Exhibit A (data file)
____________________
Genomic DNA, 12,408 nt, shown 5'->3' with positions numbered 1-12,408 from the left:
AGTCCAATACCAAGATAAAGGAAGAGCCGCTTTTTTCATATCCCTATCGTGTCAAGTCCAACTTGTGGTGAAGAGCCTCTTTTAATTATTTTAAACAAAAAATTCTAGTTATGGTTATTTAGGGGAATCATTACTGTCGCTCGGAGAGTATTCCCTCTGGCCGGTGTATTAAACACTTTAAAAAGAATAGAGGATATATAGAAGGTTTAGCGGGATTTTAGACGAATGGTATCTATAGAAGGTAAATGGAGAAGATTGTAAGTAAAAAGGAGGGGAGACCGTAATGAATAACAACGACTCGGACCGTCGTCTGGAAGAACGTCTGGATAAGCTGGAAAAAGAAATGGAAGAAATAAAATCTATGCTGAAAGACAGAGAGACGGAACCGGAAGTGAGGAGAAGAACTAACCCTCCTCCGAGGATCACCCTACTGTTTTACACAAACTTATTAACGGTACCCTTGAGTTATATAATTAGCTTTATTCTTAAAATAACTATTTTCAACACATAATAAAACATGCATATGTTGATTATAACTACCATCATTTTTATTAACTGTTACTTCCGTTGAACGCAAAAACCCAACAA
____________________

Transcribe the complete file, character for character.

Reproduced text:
Genomic DNA, 12,408 nt, shown 5'->3' with positions numbered 1-12,408 from the left:
AGTCCAATACCAAGATAAAGGAAGAGCCGCTTTTTTCATATCCCTATCGTGTCAAGTCCAACTTGTGGTGAAGAGCCTCTTTTAATTATTTTAAACAAAAAATTCTAGTTATGGTTATTTAGGGGAATCATTACTGTCGCTCGGAGAGTATTCCCTCTGGCCGGTGTATTAAACACTTTAAAAAGAATAGAGGATATATAGAAGGTTTAGCGGGATTTTAGACGAATGGTATCTATAGAAGGTAAATGGAGAAGATTGTAAGTAAAAAGGAGGGGAGACCGTAATGAATAACAACGACTCGGACCGTCGTCTGGAAGAACGTCTGGATAAGCTGGAAAAAGAAATGGAAGAAATAAAATCTATGCTGAAAGACAGAGAGACGGAACCGGAAGTGAGGAGAAGAACTAACCCTCCTCCGAGGATCACCCTACTGTTTTACACAAACTTATTAACGGTACCCTTGAGTTATATAATTAGCTTTATTCTTAAAATAACTATTTTCAACACATAATAAAACATGCATATGTTGATTATAACTACCATCATTTTTATTAACTGTTACTTCCGTTGAACGCAAAAACCCAACAA